2002 Press Freedom Awards Winners Announced

Thursday, October 3, 2002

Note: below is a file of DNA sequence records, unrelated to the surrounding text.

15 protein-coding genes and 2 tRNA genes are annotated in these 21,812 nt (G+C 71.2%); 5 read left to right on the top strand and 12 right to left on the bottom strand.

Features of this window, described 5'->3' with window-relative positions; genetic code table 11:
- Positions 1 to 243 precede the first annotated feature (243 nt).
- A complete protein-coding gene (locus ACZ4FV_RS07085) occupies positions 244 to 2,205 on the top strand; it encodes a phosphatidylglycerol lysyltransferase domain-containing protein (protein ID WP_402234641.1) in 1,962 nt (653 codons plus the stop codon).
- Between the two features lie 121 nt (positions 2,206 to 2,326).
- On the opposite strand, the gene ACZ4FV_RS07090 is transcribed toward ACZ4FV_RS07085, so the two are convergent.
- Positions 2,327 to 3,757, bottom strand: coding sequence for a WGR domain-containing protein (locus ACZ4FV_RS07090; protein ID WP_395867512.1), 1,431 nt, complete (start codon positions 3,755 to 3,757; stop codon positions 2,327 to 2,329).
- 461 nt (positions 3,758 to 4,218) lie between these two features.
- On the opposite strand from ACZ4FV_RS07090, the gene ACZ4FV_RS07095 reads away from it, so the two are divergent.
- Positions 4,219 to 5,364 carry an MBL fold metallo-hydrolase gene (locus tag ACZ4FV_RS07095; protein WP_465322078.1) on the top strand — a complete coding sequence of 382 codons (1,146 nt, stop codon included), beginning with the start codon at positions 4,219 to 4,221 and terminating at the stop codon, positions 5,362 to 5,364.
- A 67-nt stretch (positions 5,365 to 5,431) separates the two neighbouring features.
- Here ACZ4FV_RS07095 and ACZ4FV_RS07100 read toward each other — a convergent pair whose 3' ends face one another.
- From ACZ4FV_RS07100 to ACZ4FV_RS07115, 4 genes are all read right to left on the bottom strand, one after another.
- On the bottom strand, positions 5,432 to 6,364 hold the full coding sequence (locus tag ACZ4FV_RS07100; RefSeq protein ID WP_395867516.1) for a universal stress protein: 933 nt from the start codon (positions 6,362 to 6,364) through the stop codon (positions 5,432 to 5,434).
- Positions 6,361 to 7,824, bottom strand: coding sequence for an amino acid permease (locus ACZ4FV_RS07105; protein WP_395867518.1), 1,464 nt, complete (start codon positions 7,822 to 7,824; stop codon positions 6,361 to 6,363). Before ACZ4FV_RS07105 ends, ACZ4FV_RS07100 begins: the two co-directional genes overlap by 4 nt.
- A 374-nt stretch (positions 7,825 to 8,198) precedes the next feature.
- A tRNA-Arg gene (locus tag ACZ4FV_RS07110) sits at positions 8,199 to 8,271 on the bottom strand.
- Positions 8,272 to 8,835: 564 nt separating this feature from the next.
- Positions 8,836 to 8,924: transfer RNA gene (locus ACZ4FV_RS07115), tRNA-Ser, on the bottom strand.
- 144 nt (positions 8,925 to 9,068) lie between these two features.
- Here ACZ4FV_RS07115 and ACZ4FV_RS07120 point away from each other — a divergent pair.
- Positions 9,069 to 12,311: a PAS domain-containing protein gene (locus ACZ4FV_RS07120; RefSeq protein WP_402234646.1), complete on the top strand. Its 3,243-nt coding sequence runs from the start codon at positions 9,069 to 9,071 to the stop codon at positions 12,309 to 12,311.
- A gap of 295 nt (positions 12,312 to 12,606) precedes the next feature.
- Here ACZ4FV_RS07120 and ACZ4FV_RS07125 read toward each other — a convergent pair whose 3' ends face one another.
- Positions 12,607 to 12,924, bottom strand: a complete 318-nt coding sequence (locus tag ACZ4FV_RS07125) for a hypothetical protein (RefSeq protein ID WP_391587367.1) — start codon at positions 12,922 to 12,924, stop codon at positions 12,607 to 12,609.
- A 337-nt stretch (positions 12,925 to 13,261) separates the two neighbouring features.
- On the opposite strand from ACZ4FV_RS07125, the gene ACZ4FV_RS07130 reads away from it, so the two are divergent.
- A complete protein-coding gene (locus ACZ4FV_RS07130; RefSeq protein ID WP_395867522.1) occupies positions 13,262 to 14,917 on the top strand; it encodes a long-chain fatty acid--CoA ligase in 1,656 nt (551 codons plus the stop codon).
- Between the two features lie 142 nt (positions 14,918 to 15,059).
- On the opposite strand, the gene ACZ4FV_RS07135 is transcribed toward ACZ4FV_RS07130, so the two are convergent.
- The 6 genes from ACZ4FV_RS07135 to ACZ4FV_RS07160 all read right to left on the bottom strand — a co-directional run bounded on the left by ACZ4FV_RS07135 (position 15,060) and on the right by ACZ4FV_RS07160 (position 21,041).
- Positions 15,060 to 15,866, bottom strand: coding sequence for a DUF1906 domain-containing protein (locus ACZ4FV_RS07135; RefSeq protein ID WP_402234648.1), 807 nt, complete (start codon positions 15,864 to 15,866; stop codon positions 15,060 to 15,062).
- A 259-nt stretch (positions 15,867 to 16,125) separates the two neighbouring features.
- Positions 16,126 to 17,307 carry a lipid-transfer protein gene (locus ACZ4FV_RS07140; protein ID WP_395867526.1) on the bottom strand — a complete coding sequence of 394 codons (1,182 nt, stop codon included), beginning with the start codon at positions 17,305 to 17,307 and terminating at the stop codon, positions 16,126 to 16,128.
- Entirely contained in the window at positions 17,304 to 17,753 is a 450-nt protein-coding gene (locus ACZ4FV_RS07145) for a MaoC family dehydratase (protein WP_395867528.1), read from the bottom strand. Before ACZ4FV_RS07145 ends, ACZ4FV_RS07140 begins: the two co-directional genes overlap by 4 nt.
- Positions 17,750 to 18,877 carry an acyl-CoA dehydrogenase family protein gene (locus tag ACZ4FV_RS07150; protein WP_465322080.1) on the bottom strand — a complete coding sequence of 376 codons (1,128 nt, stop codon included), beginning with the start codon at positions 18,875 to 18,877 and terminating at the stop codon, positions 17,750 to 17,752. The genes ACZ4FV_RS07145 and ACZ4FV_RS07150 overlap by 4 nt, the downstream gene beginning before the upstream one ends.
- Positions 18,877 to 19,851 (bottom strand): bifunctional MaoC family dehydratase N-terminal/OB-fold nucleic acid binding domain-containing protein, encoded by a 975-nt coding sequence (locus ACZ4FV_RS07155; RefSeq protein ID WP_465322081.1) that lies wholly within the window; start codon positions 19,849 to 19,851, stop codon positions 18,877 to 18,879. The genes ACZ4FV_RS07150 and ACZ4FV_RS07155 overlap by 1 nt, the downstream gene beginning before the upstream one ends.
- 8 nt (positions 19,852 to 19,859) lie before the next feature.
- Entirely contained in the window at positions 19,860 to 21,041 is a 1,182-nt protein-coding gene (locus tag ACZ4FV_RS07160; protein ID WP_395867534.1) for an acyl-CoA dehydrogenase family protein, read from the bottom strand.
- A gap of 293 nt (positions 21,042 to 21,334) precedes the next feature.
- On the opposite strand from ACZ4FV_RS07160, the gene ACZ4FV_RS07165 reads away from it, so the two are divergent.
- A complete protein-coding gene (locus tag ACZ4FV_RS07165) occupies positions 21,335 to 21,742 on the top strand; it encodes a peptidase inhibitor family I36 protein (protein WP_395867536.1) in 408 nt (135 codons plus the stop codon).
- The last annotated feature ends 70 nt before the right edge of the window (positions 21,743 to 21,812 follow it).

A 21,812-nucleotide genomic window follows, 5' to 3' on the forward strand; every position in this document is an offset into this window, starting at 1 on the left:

Canadian Journalists for Free Expression (CJFE) has chosen a Kazakh journalist whose daughter died in police custody and three Somali-Canadians credited with rebuilding an independent media voice in Somalia as winners of this year's International Press Freedom Awards. The winners will be honoured in person at CJFE's fifth annual International Press Freedom Awards dinner November 13 at the Sheraton Centre Hotel in Toronto. Keynote speaker at the dinner will be Canadian Foreign Affairs Minister Bill Graham while longtime CTV News Anchor Lloyd Robertson will host. The awards honour journalists who overcome enormous odds to produce the news and demonstrate a commitment to freedom of expression - often at high cost to themselves. The CJFE dinner is the premiere Canadian event for senior Canadian journalists, along with corporate and NGO representatives. Its primary aim is to raise funds for CJFE's press-freedom activities around the world. The winners are: Lira Bayseitova Lira and Leila Bayseitova The former editor-in-chief of the opposition newspaper Respublika 2000, Bayseitova published an interview in the daily newspaper SolDat with a former public prosecutor from Switzerland who confirmed the existence of Swiss bank accounts held by several senior Kazakh officials, including President Nursultan Nazarbayev. Bayseitova's previous work had drawn threats and physical attacks. But her story took a nightmarish new turn when, following publication of her exposé, Lira's 25-year-old daughter, Leila, was arrested on drug charges and died June 21 while in police custody. Leila's arrest - police said she was a heroin addict - led to her death when, still according to police, she tried to hang herself in a jail cell using her jeans as a crude noose. A fact-finding mission by the press-freedom watchdog Reporters Without Borders travelled to the Kazakh capital of Almaty to investigate. In a 20-page report released in August, RSF said the authorities' explanation of what happened to Leila is "riddled with discrepancies and not very convincing." Among the inconsistencies: a doctor who tested Leila's blood at the time she was placed in custody found no trace of illicit drugs in her blood. On preparing the body for the funeral, an undertaker discovered lesions and bruises consistent with a beating. These were photographed. Ahmed Abdisalam Adan, Mohamed Elmi and Ali Sharmarke, HornAfrik Media Inc. The trio fled the Somali conflict to come to Canada as refugees, winning citizenship and building lives for themselves here - two worked for the Ottawa-Carleton municipal government and the third for the federal Department of Finance. When relative calm returned to Somalia, the trio decided to return to their homeland. In December, 1999, they opened HornAfrik, the first independent radio network in the country. Its journalists - from many clans - have faced constant intimidation and threats in a society where there is no one to protest to, and no protection of press freedom. Co-founder Mohamed Elmi's driver was killed on a trip to North Mogadishu to install transmitting equipment. While it is not confirmed that HornAfrik was a target, it is a nonetheless telling episode. Recently, two of its reporters were also detained. Extreme religious fundamentalists are critical of HornAfrik's international links, particularly its decision to air Somali-language programming from the BBC and Voice of America. Undaunted, HornAfrik continues to air a selection of outside programs. But its biggest contribution has been to create a series of call-in programs that have become immensely popular across the country; every one of the country's warlords has logged at least one appearance on HornAfrik. HornAfrik is a remarkable media-rebuilding success story. Radio Netherlands has reported that "almost everyone listens to HornAfrik ... the station enjoys huge popularity." Prior to the launch of HornAfrik, the only radio stations in Somalia were those owned and operated by individual warlords who used them to propagate their own viewpoints. About CJFE CJFE is an association of more than 400 journalists, editors, producers, publishers, broadcasters, students and others who work to promote and defend free expression and press freedom in Canada and around the world. The November 13 dinner begins with a reception at 5:30 p.m. followed by dinner at 6:30 p.m. at the Sheraton Centre in Toronto. To set up interviews with the winners, who will arrive in Canada prior to the dinner, please contact: Joel Ruimy, Executive Director CJFE, (416) 515-9622 x227 For more information on attending the dinner, please contact: Susanne Gossage or Loreli Bonaventura, Media Profile, (416) 504 8464

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